Cyrus (United States, 2010)June 15, 2010
Every summer it seems there's a pleasant surprise lurking in an unexpected place. This year, Cyrus is a candidate. The cast might lead one to believe this is a Judd Apatow movie; after all, three of the four principals (John C. Reilly, Jonah Hill, Catherine Keener) have worked with him. However, a quick scan of the credits reveals the unanticipated: no Apatow, but both Scotts (Ridley and Tony) are listed as executive producers. That's as good an explanation as any as to how low-key indie directors Mark and Jay Duplass (previous movie: Baghead) loaded up their production with recognizable names. Star power aside, the movie is a delightful little gem, effectively mixing the comfortable with the creepy while blending romance, character development, and the kind of deliciously dark comedy that most filmmakers shun.
The movie opens with John (John C. Reilly) receiving an emotional blow: his ex-wife, Jamie (Catherine Keener), with whom he remains on good terms, is marrying her boyfriend, Tim (Matt Walsh). Feeling guilty about leaving him "alone," Jamie invites John to accompany her and Tim to a party - the hope being that John and one of the single women there will hit it off. He's reluctant but, after a little persuasion, he agrees. There, he meets Molly (Marisa Tomei). After a little conversation and a song and dance routine, one thing leads to another but, when he awakens in the morning, he's sleeping beside a note, not a woman. A repeat performance also results in Molly stealthily exiting in the middle of the night. This time, however, a curious John tails her to her destination. He discovers that the "secret" she is hiding is a grown son, Cyrus (Jonah Hill). Initially, Cyrus seems like a relatively normal guy (although maybe a little creepy around the edges), but it soon becomes clear that he has "Mommy issues." And his relationship with Molly is a little too touchy-feely for comfort. Faster than John can say "Oedipus," he and Cyrus are at each other's throats.
Cyrus may feature mainstream stars but its tone is pure indie. The comedy is of a sort that may baffle some multiplex movie-goers. For the most part, it's subtle and often very dark, and it's of a very different sort than one might expect from a John C. Reilly/Jonah Hill pairing. The level of raunchiness is exceptionally low (there is some sex but no nudity) and, although there is a fair amount of profanity, its application might be termed "tame" when compared to other R-rated comedies. The Duplass brothers' view of humor is skewed. Rather than seeking to double over viewers with guffaws, their approach is to mix less overt jokes with elements of embarrassment and discomfort. One side benefit of this is that the trajectory of the narrative is unpredictable. By taking chances early, the Duplasses inject an element of doubt into where the characters will end up. It's a rare thing not to be able to guess with 95% certainty the ending of a movie ten minutes after it has started. Cyrus doesn't do anything extremely radical, but its willingness to stray from established formulas makes it more engaging than the usual 90-minute comedy.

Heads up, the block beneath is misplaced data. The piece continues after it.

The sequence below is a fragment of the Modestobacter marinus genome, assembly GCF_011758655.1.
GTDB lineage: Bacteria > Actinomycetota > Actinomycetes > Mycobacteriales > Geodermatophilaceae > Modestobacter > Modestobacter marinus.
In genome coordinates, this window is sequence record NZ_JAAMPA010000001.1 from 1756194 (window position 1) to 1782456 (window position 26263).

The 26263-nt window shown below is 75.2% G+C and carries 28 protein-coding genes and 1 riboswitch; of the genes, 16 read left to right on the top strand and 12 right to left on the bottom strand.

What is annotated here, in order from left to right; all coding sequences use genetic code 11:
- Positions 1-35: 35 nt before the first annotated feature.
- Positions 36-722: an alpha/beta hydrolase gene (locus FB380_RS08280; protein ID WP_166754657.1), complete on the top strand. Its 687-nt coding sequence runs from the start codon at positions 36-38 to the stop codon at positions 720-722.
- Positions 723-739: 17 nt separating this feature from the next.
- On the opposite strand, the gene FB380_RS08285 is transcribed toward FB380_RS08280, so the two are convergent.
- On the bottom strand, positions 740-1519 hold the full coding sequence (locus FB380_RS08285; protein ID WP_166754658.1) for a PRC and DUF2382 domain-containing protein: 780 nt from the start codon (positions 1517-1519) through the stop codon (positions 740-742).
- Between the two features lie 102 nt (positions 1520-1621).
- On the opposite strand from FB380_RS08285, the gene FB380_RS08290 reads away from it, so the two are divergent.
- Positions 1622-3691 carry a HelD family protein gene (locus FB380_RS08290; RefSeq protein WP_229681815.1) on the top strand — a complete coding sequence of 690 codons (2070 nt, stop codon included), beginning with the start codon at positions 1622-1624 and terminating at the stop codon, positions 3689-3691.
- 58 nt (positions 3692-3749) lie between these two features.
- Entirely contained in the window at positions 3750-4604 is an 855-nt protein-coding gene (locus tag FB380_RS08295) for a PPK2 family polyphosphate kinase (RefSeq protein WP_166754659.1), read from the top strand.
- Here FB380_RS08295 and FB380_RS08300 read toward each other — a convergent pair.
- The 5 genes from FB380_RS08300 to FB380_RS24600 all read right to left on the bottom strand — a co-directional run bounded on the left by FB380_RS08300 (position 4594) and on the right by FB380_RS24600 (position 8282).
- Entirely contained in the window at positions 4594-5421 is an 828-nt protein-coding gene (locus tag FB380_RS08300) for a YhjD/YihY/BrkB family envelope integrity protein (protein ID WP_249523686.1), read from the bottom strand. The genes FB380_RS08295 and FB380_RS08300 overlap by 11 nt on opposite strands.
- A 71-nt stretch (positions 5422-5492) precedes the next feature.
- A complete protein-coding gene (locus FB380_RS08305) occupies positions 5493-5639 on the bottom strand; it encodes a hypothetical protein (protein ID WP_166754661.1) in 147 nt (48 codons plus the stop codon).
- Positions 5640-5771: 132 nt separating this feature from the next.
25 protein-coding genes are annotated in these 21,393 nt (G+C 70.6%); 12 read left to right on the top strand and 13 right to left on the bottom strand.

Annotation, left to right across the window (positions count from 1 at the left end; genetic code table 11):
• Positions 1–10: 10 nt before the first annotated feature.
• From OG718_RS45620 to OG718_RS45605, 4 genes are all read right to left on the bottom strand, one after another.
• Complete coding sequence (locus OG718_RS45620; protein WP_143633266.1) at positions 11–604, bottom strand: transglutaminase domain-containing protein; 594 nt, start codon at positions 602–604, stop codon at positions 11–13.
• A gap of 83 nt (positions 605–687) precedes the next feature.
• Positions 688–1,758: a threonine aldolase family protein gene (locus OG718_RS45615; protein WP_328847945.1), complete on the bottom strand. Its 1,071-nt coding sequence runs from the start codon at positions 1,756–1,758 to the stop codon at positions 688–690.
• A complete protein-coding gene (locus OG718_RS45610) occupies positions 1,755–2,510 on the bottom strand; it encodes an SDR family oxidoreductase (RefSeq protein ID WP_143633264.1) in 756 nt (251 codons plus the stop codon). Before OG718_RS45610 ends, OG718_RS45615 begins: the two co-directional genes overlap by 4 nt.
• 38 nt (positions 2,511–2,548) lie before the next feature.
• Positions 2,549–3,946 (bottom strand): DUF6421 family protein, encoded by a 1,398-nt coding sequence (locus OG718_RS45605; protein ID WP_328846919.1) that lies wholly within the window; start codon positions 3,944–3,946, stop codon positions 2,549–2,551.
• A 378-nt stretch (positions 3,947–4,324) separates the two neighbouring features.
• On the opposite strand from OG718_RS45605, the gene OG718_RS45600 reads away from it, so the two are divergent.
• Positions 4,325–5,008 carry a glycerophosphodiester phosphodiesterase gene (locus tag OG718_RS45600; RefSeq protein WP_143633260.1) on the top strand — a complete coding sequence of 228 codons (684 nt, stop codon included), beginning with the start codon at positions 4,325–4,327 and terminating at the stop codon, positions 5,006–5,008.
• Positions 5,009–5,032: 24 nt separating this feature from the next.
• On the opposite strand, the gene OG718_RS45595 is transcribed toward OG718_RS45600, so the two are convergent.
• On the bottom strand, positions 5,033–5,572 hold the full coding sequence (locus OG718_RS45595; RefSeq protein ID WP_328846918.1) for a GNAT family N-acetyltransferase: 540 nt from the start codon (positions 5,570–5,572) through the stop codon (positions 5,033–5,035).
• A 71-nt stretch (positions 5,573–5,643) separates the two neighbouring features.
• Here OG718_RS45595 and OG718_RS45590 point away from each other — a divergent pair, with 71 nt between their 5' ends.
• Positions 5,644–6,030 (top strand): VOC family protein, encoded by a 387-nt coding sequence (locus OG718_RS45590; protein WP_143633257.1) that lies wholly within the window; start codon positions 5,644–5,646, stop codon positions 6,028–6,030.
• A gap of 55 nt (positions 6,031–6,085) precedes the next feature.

Another difference between this and many less ambitious genre entries is that it treats its characters like individuals rather than caricatures. We become invested in the relationship between John and Molly and enjoy the barbed warfare that erupts between Cyrus and John. (I was briefly reminded of The War of the Roses, although the films are fundamentally different.) The few missteps (such as an overreliance on shaky hand-held shots), do nothing to damage the integrity of the character interaction. Even Cyrus, creepy and dysfunctional as he is, reveals dimensions one almost never observes in the antagonist of a traditional comedy.
Cyrus reminds us of what a great actor John C. Reilly can be when he's working with a solid script and not mailing it in. This is a resurrection of the actor before he collapsed into Will Ferrell's orbit - a skilled thespian who can use his craggy features and everyday looks to bring to life a character whose prime attribute is not stupidity. For Jonah Hill, it's an opportunity to move a little outside his comfort zone. Hill often plays a socially inept individual, but he's never gone quite this far afield. Hill does some interesting things with Cyrus - there are scenes in which we almost think he's normal until we see something in his eyes or in the way he cocks his head. Based on this performance, I could see Hill playing a convincing serial killer. Catherine Keener and Marisa Tomei are delightful as always.
The homogeneity of current movies assures a limit to Cyrus' box-office appeal. It's rare that a non-cookie cutter motion picture is warmly greeted by movie-goers who are nonplused by productions that color outside the lines. Cyrus is affecting, but not in a clean, easily recognizable way. It is funny, but in a warped manner more likely to provoke unease than unbridled laughter. Many who see this movie will leave shaking their heads in puzzlement, having expected something else. But a cadre of viewers who appreciate the offbeat and applaud the chances taken by the Duplass brothers will exit with a smile and maybe even an understated fist-pump.
Cyrus (United States, 2010)
Theatrical Aspect Ratio: 1.85:1
Screenplay: Mark Duplass & Jay Duplass
Cinematography: Jas Shelton
Music: Michael Andrews